Pensions Bulletin 2018/51

Our viewpoint

FRC “should be replaced as soon as possible”

This is the first of 83 recommendations made by Sir John Kingman in his report, published on 18 December.  The eight-month “root and branch” review, commissioned by the Department for Business, Energy and Industrial Strategy, uncovers some undesirable practices within UK corporate reporting, governance and audit, and finds the Financial Reporting Council to be “an institution constructed in a different era – a rather ramshackle house, cobbled together with all sorts of extensions … it leaks and creaks, sometimes badly”.

Sir John points to the FRC’s lack of statutory status, regulatory power, and funding and resources, as the main constraints on its effectiveness.  The report goes on to criticise the FRC with a further 13 “significant concerns”, including its effectiveness in shaping the debate on major issues related to its work, the credibility in its work on audit quality, its relationships with the investment community and other regulators, and its approach to recruitment of board and council members.  The report recommends it should be replaced by a new independent regulator, the “Audit, Reporting and Governance Authority”, which should have the following set up:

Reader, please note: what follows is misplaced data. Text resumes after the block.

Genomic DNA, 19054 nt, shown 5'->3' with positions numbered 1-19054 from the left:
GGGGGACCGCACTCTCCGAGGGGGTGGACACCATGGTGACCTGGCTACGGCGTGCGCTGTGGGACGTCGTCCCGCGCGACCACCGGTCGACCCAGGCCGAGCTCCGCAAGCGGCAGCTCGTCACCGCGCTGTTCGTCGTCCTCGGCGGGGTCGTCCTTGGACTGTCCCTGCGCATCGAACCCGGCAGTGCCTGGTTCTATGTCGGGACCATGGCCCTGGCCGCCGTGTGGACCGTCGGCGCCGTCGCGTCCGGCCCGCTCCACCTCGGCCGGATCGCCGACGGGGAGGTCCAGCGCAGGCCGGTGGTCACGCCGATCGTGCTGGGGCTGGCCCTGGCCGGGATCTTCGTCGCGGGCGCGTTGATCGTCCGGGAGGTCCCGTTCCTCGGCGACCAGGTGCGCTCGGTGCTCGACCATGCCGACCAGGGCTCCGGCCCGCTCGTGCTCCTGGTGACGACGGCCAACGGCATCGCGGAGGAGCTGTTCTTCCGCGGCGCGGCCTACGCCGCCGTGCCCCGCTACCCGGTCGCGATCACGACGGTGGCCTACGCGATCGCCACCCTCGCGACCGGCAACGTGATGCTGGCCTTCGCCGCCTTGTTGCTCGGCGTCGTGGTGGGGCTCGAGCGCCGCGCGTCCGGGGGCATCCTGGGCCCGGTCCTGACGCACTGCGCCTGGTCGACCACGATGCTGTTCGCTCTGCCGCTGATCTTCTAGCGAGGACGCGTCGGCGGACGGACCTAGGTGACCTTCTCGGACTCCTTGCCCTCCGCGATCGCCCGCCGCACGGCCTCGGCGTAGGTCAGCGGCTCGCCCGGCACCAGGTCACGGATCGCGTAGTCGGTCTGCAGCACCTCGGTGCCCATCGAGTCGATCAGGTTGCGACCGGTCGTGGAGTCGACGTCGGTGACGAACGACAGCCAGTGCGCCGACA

• It should have clear statutory powers and objectives
  • It should be accountable to Parliament, with the Chair and Chief Executive subject to a pre-approval hearing with the BEIS Select Committee and appearing annually in front of the Select Committee. The Government should issue a remit letter to the regulator, as it does for the other two financial regulators, the FCA and the PRA
  • A new board should be appointed, which should have limited continuity with the existing board. The structure should be simplified, all appointments to the board should be public appointments, and the board should cease to be “representative” of stakeholder interests
  • The new regulator should be funded by a statutory levy

Much of the report is taken up with recommendations on the objectives and duties of the new regulator.  Headlines include:

  • An overarching duty to promote the interests of consumers of financial information, not producers. It should also have a duty to promote competition, innovation, and to apply proportionality to all its work
  • A fundamental shift in approach to the Stewardship Code, to focus on outcomes and effectiveness, not on policy statements or boilerplate reporting